The word “rebrand” can sound scary and daunting, but sometimes it’s in your brand’s best interest to go through a rebrand. Sometimes it’s due to a merger or acquisition of another company, or it could be because of a shift in your approach to business. Other brands try to rebrand to shed some excessive baggage or negative press. Other times, it’s just to refresh the brand and give it a more modern look for the market.
CVS and their rebrand with a renewed commitment to healthcare is an example of a good rebrand. They were looking to position themselves as a more health-focused store after their initiative to help consumers quit smoking. On September 3, 2014, they announced their name change from CVS Caremark to CVS Health, though store signage will stay say CVS/pharmacy.
Their Start to Stop initiative, removing cigarettes from their stores and offering other options for their customers to cease smoking, rolled out in February and was a huge move for the company. Their CEO, Larry Merlo, stated that tobacco accounts for $2 billion of the company’s annual revenue.
CVS Health’s rebrand can be considered successful, their stock shares went up and the general public was very receptive.
So, how can your brand rebrand like CVS? Here’s X tips for your rebrand.
rebranding tip #1: give your brand a backstory
You’ll want to make sure your product resonates with your audience. Budweiser rebranded and decided to reflect the soul of their heritage. They’re linked to the idea of the “American Dream” so their rebranding as brewing the hard way, pulling themselves up by the bootstraps. To help find your brand story, you can ask yourself a few questions:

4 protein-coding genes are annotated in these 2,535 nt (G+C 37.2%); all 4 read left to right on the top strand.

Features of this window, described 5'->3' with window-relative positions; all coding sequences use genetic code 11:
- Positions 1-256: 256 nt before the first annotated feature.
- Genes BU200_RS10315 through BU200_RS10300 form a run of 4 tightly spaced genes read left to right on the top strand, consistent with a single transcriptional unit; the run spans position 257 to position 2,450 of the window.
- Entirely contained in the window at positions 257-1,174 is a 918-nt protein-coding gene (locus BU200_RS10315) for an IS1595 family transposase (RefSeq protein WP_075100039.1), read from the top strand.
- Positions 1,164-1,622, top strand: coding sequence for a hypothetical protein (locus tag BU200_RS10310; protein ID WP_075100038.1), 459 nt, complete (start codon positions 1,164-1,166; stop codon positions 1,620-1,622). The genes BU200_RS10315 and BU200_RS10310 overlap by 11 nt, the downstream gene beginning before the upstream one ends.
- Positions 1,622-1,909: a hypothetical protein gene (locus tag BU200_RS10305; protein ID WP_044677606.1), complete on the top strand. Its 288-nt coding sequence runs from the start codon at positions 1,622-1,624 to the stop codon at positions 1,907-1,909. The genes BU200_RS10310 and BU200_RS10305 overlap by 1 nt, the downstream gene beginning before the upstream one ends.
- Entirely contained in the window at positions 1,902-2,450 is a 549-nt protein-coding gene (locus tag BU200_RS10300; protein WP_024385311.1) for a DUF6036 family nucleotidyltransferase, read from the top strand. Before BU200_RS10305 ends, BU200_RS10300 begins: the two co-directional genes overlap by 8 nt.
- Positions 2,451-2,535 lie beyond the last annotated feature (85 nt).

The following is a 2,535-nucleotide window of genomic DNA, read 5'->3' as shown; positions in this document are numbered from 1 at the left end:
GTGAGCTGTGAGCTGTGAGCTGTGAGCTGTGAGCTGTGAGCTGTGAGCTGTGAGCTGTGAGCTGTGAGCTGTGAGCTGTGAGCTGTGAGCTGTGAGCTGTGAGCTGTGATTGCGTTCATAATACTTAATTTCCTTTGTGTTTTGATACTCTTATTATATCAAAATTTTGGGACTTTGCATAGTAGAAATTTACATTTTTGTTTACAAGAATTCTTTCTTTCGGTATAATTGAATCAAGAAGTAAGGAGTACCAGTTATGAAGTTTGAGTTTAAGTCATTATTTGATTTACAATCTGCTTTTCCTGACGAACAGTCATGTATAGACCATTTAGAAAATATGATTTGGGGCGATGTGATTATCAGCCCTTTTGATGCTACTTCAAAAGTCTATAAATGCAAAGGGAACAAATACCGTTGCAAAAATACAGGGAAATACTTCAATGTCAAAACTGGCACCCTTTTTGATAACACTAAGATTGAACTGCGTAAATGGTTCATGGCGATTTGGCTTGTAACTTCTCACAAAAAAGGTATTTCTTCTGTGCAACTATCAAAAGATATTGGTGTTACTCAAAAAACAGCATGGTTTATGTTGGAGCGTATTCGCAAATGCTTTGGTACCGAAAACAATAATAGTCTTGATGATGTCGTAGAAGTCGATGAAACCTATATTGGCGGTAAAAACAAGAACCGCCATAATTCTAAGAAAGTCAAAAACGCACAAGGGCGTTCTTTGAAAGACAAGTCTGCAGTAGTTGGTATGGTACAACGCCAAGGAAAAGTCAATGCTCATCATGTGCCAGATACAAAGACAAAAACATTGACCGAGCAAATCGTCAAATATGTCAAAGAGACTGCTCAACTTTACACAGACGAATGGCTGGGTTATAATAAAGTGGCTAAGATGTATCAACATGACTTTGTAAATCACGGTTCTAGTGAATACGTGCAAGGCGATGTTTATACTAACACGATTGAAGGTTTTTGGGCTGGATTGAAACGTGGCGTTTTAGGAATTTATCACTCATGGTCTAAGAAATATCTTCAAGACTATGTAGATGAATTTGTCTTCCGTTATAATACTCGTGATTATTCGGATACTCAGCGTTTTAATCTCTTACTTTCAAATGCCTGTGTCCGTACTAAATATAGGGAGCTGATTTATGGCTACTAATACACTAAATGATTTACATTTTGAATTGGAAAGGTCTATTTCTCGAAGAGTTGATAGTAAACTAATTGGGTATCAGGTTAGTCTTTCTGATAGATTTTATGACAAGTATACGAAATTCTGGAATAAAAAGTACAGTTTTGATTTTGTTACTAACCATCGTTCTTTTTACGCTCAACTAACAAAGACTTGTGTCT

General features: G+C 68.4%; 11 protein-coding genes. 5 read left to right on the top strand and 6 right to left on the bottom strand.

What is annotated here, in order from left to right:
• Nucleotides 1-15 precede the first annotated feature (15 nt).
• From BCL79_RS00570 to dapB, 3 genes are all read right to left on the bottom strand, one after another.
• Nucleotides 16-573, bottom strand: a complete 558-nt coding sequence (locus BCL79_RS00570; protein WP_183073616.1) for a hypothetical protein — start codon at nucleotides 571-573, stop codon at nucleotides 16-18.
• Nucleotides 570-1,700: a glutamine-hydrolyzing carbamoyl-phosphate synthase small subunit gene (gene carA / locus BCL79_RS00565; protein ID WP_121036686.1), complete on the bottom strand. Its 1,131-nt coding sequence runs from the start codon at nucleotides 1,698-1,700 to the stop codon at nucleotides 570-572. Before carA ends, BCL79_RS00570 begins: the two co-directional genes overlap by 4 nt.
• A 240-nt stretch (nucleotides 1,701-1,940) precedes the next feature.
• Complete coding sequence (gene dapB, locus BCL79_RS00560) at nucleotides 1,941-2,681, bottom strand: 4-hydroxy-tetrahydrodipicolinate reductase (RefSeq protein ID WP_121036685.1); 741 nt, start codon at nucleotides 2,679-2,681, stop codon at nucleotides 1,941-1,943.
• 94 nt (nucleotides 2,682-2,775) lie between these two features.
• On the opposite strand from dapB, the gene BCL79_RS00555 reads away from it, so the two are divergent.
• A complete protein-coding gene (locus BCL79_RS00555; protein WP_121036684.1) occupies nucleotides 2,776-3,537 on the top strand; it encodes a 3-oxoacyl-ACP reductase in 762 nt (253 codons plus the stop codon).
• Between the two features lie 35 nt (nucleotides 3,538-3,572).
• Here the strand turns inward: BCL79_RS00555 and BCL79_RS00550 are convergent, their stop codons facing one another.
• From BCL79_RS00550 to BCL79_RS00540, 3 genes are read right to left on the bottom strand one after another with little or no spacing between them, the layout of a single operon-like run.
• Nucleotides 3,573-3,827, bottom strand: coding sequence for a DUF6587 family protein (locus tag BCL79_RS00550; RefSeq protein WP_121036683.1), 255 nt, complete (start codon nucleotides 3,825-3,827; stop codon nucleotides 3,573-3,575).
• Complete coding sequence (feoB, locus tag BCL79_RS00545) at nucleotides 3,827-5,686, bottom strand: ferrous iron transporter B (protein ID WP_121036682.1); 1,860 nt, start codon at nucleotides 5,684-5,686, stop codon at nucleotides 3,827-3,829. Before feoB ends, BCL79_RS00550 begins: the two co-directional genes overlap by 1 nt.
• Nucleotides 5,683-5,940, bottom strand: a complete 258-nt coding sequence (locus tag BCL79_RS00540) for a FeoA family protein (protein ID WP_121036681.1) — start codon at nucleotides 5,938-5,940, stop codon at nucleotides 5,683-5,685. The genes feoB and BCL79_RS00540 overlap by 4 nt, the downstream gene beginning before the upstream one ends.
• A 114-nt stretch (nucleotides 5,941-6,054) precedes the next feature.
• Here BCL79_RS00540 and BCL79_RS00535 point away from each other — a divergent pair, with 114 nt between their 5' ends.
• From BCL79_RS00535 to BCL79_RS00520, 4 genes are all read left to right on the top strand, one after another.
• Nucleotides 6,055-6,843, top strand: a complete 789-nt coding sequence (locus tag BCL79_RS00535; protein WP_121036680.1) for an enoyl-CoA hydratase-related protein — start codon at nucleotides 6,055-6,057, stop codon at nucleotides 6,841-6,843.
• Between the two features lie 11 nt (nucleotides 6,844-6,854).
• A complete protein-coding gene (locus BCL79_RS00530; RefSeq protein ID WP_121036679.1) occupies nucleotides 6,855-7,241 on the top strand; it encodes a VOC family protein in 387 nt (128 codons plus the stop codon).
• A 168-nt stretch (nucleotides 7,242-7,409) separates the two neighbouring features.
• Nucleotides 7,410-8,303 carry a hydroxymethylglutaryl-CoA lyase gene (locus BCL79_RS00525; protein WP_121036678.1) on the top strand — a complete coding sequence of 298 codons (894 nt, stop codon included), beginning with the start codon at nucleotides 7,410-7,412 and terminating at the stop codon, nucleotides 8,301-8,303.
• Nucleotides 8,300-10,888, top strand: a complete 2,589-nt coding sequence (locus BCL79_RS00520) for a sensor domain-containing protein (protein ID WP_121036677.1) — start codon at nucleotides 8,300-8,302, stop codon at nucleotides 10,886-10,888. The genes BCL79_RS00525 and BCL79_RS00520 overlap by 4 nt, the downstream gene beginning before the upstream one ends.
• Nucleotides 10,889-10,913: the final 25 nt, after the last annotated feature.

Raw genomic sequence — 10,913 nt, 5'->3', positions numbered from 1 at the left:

- what’s your company’s reason for being?
- what’s your history?
- what’s your corporate mission?
rebranding tip #2: do your research
Revamping your brand is costly, so you want to do it only once. The SciFi Channel, now known as the SyFy Channel, rebranded themselves in 2009. This move was met with outrage from viewers around the world, alienating many viewers. SyFy also happens to be a slang term for a particular STD– did no one think to just do a quick Google search before rebranding everything?
Start by getting feedback from employees and stakeholders, they’re the ones that know your brand best (or should); they live and breathe your brand every day. Ask for their current thoughts and present them with the new potential options. You can also ask your customers what their thoughts are by creating email surveys and making phone calls, even providing a small incentive for their time.
rebranding tip #3: plan, plan, plan
Take inventory and see exactly what assets will need to be changed and when. Company logo, marketing collateral, email signatures , promotional items both in-house and external, advertising, website design, new SEO keywords and more. The amount and kind of assets changes from brand to brand.
Next, plan your launch. An internal launch first is helpful, it allows employees to be educated, trained and become advocates for your rebrand, as well as helping and confused current or potential customers through their confusion. All company communications will need to have your rebrand efforts in them, including social media.
Be consistent with your rebranding. Too many rebrands in a short period of time can cause confusion. With so much at stake– reputation, money and more– there’s no room for mistakes when it comes to rebranding.
we can help you navigate your rebranding efforts.
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